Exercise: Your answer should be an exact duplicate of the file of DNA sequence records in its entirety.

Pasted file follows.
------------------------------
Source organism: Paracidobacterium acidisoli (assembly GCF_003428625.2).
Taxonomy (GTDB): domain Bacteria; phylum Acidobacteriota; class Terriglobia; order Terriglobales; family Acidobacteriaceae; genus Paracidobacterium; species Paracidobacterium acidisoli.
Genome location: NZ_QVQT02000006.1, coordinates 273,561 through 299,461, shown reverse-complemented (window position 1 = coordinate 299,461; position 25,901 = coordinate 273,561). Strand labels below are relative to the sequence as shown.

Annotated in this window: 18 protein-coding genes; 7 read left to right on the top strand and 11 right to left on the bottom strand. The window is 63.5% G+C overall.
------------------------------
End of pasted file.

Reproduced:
Source organism: Paracidobacterium acidisoli (assembly GCF_003428625.2).
Taxonomy (GTDB): domain Bacteria; phylum Acidobacteriota; class Terriglobia; order Terriglobales; family Acidobacteriaceae; genus Paracidobacterium; species Paracidobacterium acidisoli.
Genome location: NZ_QVQT02000006.1, coordinates 273,561 through 299,461, shown reverse-complemented (window position 1 = coordinate 299,461; position 25,901 = coordinate 273,561). Strand labels below are relative to the sequence as shown.

Annotated in this window: 18 protein-coding genes; 7 read left to right on the top strand and 11 right to left on the bottom strand. The window is 63.5% G+C overall.